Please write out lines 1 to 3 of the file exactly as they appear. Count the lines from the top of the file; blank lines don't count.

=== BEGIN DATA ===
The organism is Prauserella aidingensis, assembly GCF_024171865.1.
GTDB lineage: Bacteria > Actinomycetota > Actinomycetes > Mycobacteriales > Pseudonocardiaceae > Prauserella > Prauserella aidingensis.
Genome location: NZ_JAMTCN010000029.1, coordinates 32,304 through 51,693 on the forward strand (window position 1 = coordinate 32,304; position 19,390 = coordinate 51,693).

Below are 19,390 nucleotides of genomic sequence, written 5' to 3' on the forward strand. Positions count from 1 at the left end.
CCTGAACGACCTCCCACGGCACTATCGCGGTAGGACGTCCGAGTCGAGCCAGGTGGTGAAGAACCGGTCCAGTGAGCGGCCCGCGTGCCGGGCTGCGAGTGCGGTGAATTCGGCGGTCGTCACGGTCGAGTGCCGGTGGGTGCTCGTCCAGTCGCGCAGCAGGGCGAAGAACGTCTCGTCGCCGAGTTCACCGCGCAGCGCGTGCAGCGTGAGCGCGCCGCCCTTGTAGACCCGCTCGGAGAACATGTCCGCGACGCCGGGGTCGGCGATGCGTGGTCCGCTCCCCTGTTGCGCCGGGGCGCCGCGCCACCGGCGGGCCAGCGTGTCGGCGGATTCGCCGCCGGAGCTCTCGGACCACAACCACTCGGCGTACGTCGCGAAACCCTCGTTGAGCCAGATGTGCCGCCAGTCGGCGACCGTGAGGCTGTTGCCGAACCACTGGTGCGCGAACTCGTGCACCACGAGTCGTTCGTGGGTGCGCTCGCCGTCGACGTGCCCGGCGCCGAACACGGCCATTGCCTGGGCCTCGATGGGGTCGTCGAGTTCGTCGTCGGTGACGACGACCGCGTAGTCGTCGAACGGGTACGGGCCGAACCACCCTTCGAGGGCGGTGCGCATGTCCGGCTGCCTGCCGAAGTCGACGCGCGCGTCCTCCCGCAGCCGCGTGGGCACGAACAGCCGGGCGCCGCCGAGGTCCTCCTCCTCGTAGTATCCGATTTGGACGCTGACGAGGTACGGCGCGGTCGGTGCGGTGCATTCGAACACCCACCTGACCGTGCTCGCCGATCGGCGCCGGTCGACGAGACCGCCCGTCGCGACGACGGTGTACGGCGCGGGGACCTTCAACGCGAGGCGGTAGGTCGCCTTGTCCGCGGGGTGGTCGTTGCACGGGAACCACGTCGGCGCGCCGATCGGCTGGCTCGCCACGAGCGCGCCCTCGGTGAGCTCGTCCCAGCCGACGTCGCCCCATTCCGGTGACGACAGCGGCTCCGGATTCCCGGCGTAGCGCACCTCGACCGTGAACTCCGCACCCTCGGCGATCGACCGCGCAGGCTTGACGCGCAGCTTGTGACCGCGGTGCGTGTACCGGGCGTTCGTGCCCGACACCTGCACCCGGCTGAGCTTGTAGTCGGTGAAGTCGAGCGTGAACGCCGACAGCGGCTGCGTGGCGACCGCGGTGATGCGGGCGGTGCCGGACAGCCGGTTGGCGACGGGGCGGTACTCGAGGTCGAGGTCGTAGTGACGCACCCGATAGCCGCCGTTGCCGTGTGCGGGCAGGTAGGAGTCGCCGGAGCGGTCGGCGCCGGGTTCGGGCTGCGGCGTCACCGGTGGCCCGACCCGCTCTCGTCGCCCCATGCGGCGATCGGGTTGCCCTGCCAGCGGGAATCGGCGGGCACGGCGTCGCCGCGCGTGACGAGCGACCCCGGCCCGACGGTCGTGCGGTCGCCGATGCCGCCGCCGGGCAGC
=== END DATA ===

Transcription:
The organism is Prauserella aidingensis, assembly GCF_024171865.1.
GTDB lineage: Bacteria > Actinomycetota > Actinomycetes > Mycobacteriales > Pseudonocardiaceae > Prauserella > Prauserella aidingensis.
Genome location: NZ_JAMTCN010000029.1, coordinates 32,304 through 51,693 on the forward strand (window position 1 = coordinate 32,304; position 19,390 = coordinate 51,693).